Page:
- Open the old template, let’s start with a part template. This can be done by file, open (change your file type to Template), browse to the folder where your existing part template is stored or by file, new and selecting the existing part template. (File, New works if you put your old template paths back into folder locations.
- Save the drafting standard to an external file by going to Options, Document Properties tab, stay on the ‘Drafting Standard’ category, then click the ‘Save to External File’ button This creates an .sldstd file that can be read back into another part file. It stores most items on the Document Properties Tab but not all of them.
- To import these settings into the new part template that was created in the first half of this article. Open the template by going to the ‘File’ menu, ‘Open’, change ‘File Type’ to template, browse to the folder that we created them in. In my example ‘C:\SW Template Folder\’. Open the part template for this example. Part.prtdot
- While the part.prtdot file is open, go to Options, Document Properties, Drafting Standard category. Select the ‘Load From External File’ button, browse to the .sldstd file we make back in step 2). This imports all of the settings from your existing part template file. Verify that all of your existing settings are imported and then make any additional changes on the Document Properties tab as needed.
- Save the part.prtdot, close the template. Then click new and test the new template.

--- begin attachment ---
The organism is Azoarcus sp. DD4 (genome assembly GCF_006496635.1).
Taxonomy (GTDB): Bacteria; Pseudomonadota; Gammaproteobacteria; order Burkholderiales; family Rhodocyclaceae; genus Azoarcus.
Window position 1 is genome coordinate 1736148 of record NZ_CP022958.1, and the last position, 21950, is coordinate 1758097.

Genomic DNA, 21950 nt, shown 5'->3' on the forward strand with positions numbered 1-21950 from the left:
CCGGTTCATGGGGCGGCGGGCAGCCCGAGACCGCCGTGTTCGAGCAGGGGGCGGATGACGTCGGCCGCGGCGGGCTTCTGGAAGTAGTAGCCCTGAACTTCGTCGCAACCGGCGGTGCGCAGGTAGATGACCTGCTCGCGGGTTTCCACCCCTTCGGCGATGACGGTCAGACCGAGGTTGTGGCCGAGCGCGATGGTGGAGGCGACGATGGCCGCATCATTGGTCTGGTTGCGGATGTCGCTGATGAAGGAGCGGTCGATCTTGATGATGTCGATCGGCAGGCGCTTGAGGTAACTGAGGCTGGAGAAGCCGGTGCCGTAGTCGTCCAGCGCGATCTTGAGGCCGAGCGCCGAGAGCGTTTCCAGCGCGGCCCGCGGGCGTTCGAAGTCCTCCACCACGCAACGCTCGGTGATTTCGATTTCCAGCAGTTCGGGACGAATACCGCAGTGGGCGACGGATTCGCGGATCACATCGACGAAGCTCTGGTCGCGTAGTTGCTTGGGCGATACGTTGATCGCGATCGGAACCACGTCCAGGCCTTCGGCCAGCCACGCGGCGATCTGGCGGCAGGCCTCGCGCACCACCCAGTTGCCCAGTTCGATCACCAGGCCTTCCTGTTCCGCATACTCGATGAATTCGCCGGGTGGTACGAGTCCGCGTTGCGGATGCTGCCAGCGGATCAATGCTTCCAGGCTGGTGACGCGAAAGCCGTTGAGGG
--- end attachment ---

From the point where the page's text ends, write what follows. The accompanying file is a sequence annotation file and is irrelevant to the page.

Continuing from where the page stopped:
Hint: I like to name my templates as to what they are and when I created them. i.e. ‘Part Inch 2020.prtdot’
Repeat these last steps 1) through 5) for your assembly and drawing templates. For your drawing template, you will also need to move over your Sheet Format (Title block) if you’ve customized them. To move over your Sheet Format follow these general additional steps.
- Open your existing Drawing template that contains your title block.
- From the file menu, select ‘Save Sheet Format…’ This allows you to save your title block as a .slddrt file.
- Close your existing drawing.
- Open your new drawing template by ‘File’ menu, ‘Open’, change ‘File Type’ to template, browse to the folder that we created them in. Again, in my example ‘C:\SW Template Folder\’. Open the drawing template for this example. draw.prtdot
- Change the sheet format by right click over ‘Sheet1’ in the ‘FeatureManager’ tree, selecting ‘Properties’ and then browse to the .slddrt file that was saved in step 2
- Save your drawing template, close it and then test it to make sure it’s working correctly.
To expand on these steps if you have additional size drawing sheets and/or need to update your title block with extra things like, Annotations that are linked to custom properties.
Since you are updating your templates here is a group of great other tech articles that go further in-depth of Drawing templates:
SOLIDWORKS – Drawing Templates Pt. 1 of 3 by Nathan Miller:
SOLIDWORKS – Drawing Templates Pt. 2 of 3 by Nathan Miller:
SOLIDWORKS – Drawing Templates Pt. 3 of 3 by Nathan Miller
SOLIDWORKS – How to Adjust Template Settings by Ryan Dark